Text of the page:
A fifth-round pick in 1999 by the Marlins, Robertson moved quickly through the Florida system despite some early arm problems and came over in a trade for Mark Redman. Rogers was a free agent signing this year–with 207 career wins, he’s certainly one of the best 39th round picks in history. It’s easy to write off Verlander as a gimme, since he was the No. 2 overall pick in the 2004 draft, but that’s not really the case. While he did strike out 151 in 105.2 innings in his final year at Old Dominion, he also had a paltry 7-6 record and a 3.49 ERA. It was easy to find college pitchers in that draft who were more dominant, but it was impossible to find one with better stuff. Pitchers with two offerings that grade out as 70 or higher on the 20-80 scouting scale are nearly impossible to find in the majors, never mind college. He serves as another example of why you cannot draft college players solely off statistics.
Jason Grilli (Free Agent, 2/05)
Todd Jones (Free Agent, 12/05)
Wilfredo Ledezma (Rule 5 Draft, 12/02)
Zach Miner (Trade 7/05)
Fernando Rodney (FA, Dominican Republic, 1997)
Jamie Walker (Free Agent, 11/01)
Joel Zumaya (Draft, 11th round, 2002)
Grilli is another lost soul who found his way to Detroit, where he’s become a useful arm. So much was expected from him early on, and most have probably forgotten that he was the fourth overall pick by the Giants in 1997 out of Seton Hall. The Giants rushed him, beginning his career in Double-A, and he didn’t pitch especially well, but still had enough promise to be involved in a trade to the Marlins for Livan Hernandez. His Florida career was a mix of injuries and ineffectiveness, after which the White Sox took him in the 2003 Rule Five draft; he lasted in their system for a year before getting released and landing in Detroit. So many high draft picks either turn into stars, or turn into nothing–it’s rare to see the player who sticks it out, overcomes adversity and turns into a generic major leaguer–maybe that’s why I like him so much.
Todd Jones was a first-round pick 17 years ago, and is earning the biggest salary of his career at 38. Ledezma was picked Rule 5 out of the Red Sox system in 2002, and the Tigers did a good job of keeping him in the majors on a bad 2003 team before allowing him to develop in the minors again starting the next following season. Miner was a mediocre Braves prospect that arrived in last year’s Kyle Farnsworth deal, and he pitched well enough at Triple-A Toledo to get a chance and did well as a fifth starter. He’ll never be anything more than that, but it’s nice work if you can get it. Rodney is a homegrown power arm that came along slowly but finally paid off. Walker began his career with Houston at a 10th round pick in 1992, was selected by Atlanta in the Rule Five draft five years later, and basically became an organizational lefty, bouncing to Kansas City and Cleveland before arriving in Detroit and finally getting an opportunity to shine. Zumaya is one of those unrepeatable strokes of luck. An 11th round pick in 2002 as a raw high school arm who occasionally touched 90, it’s nearly impossible to find any other pitcher in history who throws 10-12 mph harder than he did in high school.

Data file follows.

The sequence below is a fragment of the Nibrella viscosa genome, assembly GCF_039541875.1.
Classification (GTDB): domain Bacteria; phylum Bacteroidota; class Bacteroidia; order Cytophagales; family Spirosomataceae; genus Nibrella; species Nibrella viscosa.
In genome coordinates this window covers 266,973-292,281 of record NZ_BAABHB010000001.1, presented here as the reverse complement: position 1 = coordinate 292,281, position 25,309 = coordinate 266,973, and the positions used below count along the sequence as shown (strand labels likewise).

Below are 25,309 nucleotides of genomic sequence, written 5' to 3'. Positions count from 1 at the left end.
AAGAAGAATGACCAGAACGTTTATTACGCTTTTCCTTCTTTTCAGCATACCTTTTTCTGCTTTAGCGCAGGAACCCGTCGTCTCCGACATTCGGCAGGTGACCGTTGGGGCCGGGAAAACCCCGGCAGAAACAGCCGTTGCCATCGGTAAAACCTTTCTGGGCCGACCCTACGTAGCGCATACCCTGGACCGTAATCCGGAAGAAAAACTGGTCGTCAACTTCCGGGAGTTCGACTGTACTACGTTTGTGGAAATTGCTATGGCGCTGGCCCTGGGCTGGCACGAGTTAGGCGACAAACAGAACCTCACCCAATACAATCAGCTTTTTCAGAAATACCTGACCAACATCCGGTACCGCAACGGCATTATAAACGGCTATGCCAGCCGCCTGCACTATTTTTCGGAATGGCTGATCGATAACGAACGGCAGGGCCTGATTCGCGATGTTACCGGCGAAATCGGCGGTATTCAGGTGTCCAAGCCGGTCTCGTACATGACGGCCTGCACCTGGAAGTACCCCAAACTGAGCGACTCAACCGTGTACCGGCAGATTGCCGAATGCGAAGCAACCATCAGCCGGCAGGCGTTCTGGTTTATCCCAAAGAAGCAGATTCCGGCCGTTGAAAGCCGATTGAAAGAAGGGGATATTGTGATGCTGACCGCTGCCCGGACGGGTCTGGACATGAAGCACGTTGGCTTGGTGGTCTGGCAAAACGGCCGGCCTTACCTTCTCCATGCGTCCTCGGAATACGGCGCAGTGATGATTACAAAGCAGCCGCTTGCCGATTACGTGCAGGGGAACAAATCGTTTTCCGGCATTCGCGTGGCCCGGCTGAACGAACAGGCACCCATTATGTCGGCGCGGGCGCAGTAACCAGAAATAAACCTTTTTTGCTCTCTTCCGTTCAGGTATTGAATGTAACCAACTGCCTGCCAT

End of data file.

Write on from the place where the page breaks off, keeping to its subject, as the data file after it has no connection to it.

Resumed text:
Free Agent Signs: 9
Waiver Claim: 1
Rule 5 Draft: 1
The free agent signings should be broken up into two categories. Rodriguez, Ordonez, Jones and Rogers are all ‘traditional’ free agents who had many bidders in an open market, but they other five are all players who were really signed off the scrap heap. Santiago, Gomez, Thames, Grilli, and Walker are all players that really few others wanted, and the same could be said for Monroe. That’s nearly one quarter of the roster coming from the Island of Misfit Toys, almost unheard of for a postseason team.
The trades are also pretty remarkable overall when one adds them up:
That’s eight players on the postseason roster for not a whole lot. Of the players traded away, only Jeff Weaver and Ramon Martinez would have a chance of making this roster, and that would be in minor roles at best.
While only four players on the team were drafted by the Tigers, and only six in total were developed solely by the organization, their roles in the Tigers turnaround this year have been much more than just the 24% of the roster they compose. The key to this team is their ability to prevent runs (they led the league in allowing only 4.17 runs per game), and according to VORP, Verlander was the eighth-best pitcher in the American League, while Zumaya ranked fourth among relievers in Adjusted Runs Prevented.
This is a uniquely constructed team getting some important contributions from unexpected places. The Tigers’ front office deserves a remarkable amount of credit for the turnaround, but whether or not this is a sustainable model remains to be seen.
Unlike Detroit, Oakland has always been good. OK, not always, but they have had a winning record in each of the last eight years while reaching the post-season five times. Here’s how their postseason roster was put together: